Dennis Hopper’s Lost Album at Kohn Gallery
By Katy Donoghue
“Dennis Hopper: The Lost Album” is currently on view at Kohn Gallery in Los Angeles. The exhibition, on view through September 1, includes 400 photographs taken by the artist in the ‘60s, originally shown at the Fort Worth Art Center Museum in 1970.
The works were found in a box by Hopper’s family after his death. They hadn’t been seen or touched since the exhibition in Fort Worth came down. Everything was there—show notes, diagrams, unique groupings, and more. Hopper made the selection of photos himself, which makes “The Lost Album” even more special. His daughter, Marin Hopper, eventually connected with the curatorial team Claudia Bohn-Spector and Sam Mellon of MICRONAUT to hang the works in a contemporary context at Kohn Gallery.
Whitewall spoke with Marin and Bohn-Spector about how it all came together.
WHITEWALL: How was this collection of 400 photographs unearthed after Dennis Hopper’s death?
MARIN HOPPER: We found them after my father died when we were moving things out of his house. They hadn’t been shown or seen since the exhibition. It’s exciting because it’s this incredible edit of his own photographs. It was a very famous show that he talked a lot about. We were very surprised to find it in the garage in a box—all these photographs and the original plans. It was packed when the show came down in 1970, brilliantly laid out with all the notes.
WW: How does this exhibition re-envision that show?
CLAUDIA BOHN-SPECTOR: This exhibition follows Hopper’s original design of the exhibition. It includes every photograph he selected in the exact order in which it was shown. Revisiting the show, we identified roughly 12 thematic areas, loosely defined, which we introduced with small panels showing Hopper himself and presenting statements by him that elucidate his practice. The idea was to have the visitor “hear” Hopper’s voice as if he was right there, introducing his show. We also provided very limited curatorial commentary to provide context for Hopper’s work.
WW: What are some of the iconic works of Hopper on view?
CB-S: There are many, including portraits of famous actors, musicians, and artists. Double Standard, arguably Hopper’s most famous image, is also on view.
MH: The body of work shows my father’s eye in terms of filmmaking. And the size of the photographs is extraordinary, there’s an intimacy [there]. I am so familiar with his work, some of it is iconic, but they are put in these groups in such a small size, it’s mind-blowing to me. It all comes together in such a story telling, storyboard kind of way. This show speaks to his passion and his discipline in terms of being a photographer and a filmmaker. He was a really disciplined photographer. There is a real discipline toward his work and shows. He really wanted to be remembered as a photographer, not as an actor or director taking pictures.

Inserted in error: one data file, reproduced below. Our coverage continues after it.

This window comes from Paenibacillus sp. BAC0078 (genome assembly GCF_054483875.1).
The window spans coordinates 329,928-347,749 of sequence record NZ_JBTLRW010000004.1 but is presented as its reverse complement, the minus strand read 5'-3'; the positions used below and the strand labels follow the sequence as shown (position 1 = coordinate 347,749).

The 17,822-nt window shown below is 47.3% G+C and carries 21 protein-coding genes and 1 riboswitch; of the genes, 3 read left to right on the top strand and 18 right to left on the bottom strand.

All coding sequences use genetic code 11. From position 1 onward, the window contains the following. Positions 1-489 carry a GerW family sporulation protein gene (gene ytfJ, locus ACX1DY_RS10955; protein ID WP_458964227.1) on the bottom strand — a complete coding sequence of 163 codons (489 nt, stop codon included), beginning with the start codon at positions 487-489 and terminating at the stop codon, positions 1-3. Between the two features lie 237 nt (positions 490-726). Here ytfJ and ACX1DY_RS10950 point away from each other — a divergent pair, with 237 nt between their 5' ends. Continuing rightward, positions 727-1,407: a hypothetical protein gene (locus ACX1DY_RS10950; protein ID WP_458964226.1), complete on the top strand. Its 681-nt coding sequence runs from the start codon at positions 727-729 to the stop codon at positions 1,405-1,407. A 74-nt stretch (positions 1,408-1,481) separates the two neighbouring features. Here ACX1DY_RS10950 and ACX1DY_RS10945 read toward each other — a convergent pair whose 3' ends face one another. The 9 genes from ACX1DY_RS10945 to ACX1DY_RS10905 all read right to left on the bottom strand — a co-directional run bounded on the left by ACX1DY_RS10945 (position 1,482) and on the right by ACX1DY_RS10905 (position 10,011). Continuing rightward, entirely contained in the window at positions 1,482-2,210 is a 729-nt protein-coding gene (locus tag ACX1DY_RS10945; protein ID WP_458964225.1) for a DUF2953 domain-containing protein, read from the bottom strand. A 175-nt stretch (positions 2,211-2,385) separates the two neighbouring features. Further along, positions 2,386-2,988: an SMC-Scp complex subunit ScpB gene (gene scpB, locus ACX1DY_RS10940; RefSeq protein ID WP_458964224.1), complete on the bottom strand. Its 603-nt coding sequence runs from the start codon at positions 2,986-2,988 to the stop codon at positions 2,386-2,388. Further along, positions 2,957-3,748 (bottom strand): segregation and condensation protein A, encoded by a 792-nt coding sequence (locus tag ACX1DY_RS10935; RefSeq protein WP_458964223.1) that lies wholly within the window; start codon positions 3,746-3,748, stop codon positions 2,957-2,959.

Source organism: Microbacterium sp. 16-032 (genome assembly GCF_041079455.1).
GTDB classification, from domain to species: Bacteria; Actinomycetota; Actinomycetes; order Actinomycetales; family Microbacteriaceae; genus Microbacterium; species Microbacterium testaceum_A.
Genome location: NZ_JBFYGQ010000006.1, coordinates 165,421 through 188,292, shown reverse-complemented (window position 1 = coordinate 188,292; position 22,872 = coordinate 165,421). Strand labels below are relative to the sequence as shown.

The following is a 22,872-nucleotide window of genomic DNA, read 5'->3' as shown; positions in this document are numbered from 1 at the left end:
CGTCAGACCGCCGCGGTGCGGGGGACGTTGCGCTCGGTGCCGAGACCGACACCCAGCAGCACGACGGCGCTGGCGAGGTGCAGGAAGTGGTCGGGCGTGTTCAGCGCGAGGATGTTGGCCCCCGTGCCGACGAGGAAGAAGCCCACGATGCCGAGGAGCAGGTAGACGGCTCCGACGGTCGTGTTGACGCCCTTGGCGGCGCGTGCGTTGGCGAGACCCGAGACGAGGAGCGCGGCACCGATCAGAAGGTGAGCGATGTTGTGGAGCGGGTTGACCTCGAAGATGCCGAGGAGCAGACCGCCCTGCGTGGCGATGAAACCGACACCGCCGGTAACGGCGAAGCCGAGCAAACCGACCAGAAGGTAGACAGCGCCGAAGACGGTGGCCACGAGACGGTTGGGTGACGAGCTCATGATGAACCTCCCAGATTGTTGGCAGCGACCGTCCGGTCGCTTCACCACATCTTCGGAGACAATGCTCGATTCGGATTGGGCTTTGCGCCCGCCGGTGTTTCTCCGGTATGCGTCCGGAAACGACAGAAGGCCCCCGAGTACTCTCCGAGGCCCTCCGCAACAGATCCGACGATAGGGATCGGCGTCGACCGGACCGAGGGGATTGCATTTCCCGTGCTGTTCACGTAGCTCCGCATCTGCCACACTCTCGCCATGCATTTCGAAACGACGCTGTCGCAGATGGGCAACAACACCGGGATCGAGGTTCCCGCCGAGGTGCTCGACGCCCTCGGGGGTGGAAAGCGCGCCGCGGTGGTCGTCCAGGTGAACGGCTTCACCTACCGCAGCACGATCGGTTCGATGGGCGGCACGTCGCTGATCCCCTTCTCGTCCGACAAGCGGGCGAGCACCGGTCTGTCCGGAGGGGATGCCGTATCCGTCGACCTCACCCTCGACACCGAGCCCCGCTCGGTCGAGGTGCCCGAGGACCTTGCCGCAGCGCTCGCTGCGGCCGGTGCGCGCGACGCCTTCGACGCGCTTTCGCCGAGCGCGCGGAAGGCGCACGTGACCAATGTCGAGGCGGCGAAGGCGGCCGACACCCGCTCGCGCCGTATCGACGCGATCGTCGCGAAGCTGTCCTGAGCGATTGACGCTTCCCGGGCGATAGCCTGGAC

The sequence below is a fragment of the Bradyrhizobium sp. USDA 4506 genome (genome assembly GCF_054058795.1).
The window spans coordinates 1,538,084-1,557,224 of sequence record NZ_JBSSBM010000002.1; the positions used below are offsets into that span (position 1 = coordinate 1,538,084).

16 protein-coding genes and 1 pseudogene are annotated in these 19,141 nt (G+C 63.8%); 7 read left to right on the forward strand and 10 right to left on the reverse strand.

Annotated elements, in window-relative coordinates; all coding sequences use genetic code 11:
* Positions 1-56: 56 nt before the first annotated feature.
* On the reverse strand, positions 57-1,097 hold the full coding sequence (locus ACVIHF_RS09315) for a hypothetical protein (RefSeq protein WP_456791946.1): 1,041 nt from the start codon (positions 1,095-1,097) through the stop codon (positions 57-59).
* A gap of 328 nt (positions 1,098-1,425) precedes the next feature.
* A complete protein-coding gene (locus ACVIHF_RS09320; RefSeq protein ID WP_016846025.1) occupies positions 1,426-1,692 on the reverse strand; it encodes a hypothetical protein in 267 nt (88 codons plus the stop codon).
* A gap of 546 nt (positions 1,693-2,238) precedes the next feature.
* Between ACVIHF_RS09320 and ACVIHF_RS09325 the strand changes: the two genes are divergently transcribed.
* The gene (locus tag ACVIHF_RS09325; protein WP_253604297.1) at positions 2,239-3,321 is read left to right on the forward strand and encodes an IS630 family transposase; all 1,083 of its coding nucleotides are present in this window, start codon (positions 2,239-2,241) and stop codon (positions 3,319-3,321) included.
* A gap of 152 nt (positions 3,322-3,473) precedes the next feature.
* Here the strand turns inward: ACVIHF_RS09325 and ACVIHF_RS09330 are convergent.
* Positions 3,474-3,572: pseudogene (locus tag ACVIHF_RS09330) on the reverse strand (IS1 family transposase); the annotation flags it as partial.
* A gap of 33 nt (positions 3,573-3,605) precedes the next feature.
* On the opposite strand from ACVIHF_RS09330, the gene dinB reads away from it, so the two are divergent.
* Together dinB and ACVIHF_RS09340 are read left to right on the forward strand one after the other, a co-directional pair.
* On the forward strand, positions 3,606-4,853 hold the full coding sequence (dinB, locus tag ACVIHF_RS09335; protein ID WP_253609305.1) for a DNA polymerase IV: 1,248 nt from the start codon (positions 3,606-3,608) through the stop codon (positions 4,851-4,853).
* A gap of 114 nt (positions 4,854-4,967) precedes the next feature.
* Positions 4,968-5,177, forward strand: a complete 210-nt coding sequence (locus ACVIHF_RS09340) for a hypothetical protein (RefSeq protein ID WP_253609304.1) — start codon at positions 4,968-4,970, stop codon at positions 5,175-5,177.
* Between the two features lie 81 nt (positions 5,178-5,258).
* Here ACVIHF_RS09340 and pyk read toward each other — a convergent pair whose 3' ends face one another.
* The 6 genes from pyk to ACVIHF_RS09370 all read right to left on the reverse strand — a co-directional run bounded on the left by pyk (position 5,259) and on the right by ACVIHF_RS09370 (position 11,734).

WW: Are there key examples of his experimentation with the medium in the show?
CB-S: I think they can all be viewed as examples of this kind of experimentation. “The Lost Album” is important as a “totality” of images, showing an almost encyclopedic reach into what was going on at the time.
WW: Hopper was part of the ‘60s art scene in Los Angeles, and the exhibition shows some works by those contemporaries. What works are on view?
CB-S: These are works by artists that Hopper knew and/or collected and photographed. We selected works by them from the 1960s to provide a context for Hopper images from the same time. This is what these friends of Hopper’s were working at precisely the time that he took their portraits.
MH: He had very strong relationships with artists, and he bought their work as a friend would. They were inspired by each other. There was a whole kind of synergy. Photography was a very large and serious part of his creative outlet. He had such a great eye, not only for collecting but for making art. He was a very creative guy and this show really speaks to his legacy.
WW: How do you think these photos from the ‘60s read or find relevance today?
CB-S: They are the collective evidence of one individual’s search for meaning and creative expression at a time of profound personal and cultural change. They are interesting as historical artifacts, and there is a subtle type of “universality” to them that resonates today, when we find ourselves, again, in an era that will probably also go down in history as a time, when things shifted into new and different gears.